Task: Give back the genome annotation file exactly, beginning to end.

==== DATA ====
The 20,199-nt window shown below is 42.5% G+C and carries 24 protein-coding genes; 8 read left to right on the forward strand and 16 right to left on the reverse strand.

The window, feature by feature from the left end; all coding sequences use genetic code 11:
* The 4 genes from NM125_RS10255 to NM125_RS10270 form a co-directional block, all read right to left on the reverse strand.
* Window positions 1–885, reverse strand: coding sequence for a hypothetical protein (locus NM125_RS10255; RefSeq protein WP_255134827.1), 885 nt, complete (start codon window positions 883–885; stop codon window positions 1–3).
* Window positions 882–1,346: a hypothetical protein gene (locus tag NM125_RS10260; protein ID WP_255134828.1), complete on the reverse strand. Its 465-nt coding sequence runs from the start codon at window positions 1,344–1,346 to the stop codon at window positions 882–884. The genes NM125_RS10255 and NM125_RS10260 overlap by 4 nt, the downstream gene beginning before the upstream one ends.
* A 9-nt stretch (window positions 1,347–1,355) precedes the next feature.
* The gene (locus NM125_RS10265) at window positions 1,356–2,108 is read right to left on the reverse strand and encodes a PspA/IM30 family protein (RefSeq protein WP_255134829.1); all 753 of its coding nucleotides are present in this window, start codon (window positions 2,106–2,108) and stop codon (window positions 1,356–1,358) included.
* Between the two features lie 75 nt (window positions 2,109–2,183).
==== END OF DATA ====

The 20,199-nt window shown below is 42.5% G+C and carries 24 protein-coding genes; 8 read left to right on the forward strand and 16 right to left on the reverse strand.

The window, feature by feature from the left end; all coding sequences use genetic code 11:
* The 4 genes from NM125_RS10255 to NM125_RS10270 form a co-directional block, all read right to left on the reverse strand.
* Window positions 1–885, reverse strand: coding sequence for a hypothetical protein (locus NM125_RS10255; RefSeq protein WP_255134827.1), 885 nt, complete (start codon window positions 883–885; stop codon window positions 1–3).
* Window positions 882–1,346: a hypothetical protein gene (locus tag NM125_RS10260; protein ID WP_255134828.1), complete on the reverse strand. Its 465-nt coding sequence runs from the start codon at window positions 1,344–1,346 to the stop codon at window positions 882–884. The genes NM125_RS10255 and NM125_RS10260 overlap by 4 nt, the downstream gene beginning before the upstream one ends.
* A 9-nt stretch (window positions 1,347–1,355) precedes the next feature.
* The gene (locus NM125_RS10265) at window positions 1,356–2,108 is read right to left on the reverse strand and encodes a PspA/IM30 family protein (RefSeq protein WP_255134829.1); all 753 of its coding nucleotides are present in this window, start codon (window positions 2,106–2,108) and stop codon (window positions 1,356–1,358) included.
* Between the two features lie 75 nt (window positions 2,109–2,183).